In fact, American Honda has not directed any dealers not to advertise on TrueCar’s website or any other website. American Honda, however, provides marketing funds to its dealers for use in their advertising of Honda and Acura vehicles. Dealers who wish to receive marketing funds are expected to adhere to certain guidelines that govern dealer participation in its Honda Dealer Marketing Allowance (DMA) Program and its Acura Carline Marketing Allowance (CMA) Program. Among the many advertising guidelines to which dealers must adhere to in order to receive DMA/CMA Funds, Honda dealers are restricted from advertising new Honda vehicles at a price below dealer invoice plus destination and handling charges and Acura dealers are restricted from advertising new Acura vehicles at a price below MSRP plus destination and handling charges. Such guidelines do not limit a dealer’s discretion to advertise a new vehicle at any price if the dealer is not seeking DMA/CMA Funds. Furthermore, the dealer is free to charge customers any price it chooses, in its absolute discretion, for a vehicle.
The function of these guidelines is three-fold. First, it encourages dealers to use the advertising money provided by American Honda for interbrand advertising. That is, rather than providing funds to dealers so that they can engage in discount advertising against other Honda and Acura dealers (which does American Honda and consumers no good), American Honda wants dealers to use the funds to promote the advantages of Honda and Acura vehicles when compared with competing brands. Second, discount advertising is detrimental to the Honda and Acura brand images. American Honda has no wish to pay for ads that portray its products as “cheap” or “low-end” vehicles. This may be appropriate for other manufacturers; it is not appropriate for the Honda and Acura brands. Third, American Honda believes that much discount advertising is bait-and-switch advertising, which is not beneficial to the consumer and reflects badly on the manufacturer that condones it. Dealers that advertise vehicles for extremely low prices (as some do on the TrueCar site) may engage in either direct bait-and-switch tactics or using the automobile’s brand name to sell expensive accessories, service contracts and the like. For an example, please see the TrueCar article in Automotive News published on December 12, 2011. American Honda’s advertising policies discourage such tactics, which American Honda believes are injurious to consumers.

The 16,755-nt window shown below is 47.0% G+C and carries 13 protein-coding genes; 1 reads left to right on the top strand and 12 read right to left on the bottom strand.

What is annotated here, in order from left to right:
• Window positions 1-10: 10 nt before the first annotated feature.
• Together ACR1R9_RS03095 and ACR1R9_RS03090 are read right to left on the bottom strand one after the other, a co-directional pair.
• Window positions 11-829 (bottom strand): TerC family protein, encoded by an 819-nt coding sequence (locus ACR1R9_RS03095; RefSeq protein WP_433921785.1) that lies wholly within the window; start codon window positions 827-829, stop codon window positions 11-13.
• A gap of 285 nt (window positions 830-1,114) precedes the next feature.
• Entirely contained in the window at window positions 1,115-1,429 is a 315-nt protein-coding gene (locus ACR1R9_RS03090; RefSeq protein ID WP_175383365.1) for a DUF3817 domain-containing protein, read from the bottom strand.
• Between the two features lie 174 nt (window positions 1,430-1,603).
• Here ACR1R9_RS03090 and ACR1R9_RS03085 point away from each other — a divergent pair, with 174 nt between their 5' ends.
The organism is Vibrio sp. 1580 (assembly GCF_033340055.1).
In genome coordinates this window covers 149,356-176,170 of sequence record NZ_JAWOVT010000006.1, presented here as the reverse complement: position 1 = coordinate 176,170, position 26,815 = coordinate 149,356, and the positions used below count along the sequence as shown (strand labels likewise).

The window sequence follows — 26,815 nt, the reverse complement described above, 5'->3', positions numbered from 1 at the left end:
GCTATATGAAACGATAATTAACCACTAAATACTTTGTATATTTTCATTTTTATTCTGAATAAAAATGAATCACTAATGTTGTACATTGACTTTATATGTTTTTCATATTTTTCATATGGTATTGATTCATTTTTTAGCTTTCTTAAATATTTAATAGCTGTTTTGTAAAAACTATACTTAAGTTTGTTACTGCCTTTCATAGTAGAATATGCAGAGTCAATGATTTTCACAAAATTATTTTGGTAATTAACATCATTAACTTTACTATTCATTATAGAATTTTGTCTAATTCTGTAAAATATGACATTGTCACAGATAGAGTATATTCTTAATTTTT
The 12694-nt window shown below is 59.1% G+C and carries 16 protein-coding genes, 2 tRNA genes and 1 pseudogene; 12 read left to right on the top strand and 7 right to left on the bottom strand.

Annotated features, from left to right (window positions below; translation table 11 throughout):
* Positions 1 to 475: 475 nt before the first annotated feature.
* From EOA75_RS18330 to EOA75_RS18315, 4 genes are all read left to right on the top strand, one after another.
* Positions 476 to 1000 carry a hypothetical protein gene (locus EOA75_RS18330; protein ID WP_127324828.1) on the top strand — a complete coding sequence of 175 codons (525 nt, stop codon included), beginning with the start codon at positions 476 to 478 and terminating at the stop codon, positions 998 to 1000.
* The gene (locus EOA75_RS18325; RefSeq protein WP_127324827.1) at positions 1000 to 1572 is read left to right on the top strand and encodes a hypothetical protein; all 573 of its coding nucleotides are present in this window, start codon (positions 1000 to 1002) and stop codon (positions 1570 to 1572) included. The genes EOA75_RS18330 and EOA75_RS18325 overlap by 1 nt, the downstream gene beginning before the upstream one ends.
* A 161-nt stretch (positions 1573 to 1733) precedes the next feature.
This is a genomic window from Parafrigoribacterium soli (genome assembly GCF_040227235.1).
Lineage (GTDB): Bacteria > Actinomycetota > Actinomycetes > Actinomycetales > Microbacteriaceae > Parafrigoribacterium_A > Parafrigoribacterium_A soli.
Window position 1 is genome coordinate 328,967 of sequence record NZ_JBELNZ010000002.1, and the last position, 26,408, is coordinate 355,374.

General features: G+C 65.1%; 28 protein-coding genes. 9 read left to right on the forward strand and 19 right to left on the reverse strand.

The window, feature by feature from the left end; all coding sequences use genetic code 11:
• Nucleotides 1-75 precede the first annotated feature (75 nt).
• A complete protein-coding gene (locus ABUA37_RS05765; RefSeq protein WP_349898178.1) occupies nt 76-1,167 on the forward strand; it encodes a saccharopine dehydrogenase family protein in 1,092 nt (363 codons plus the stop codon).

Who is Scott Painter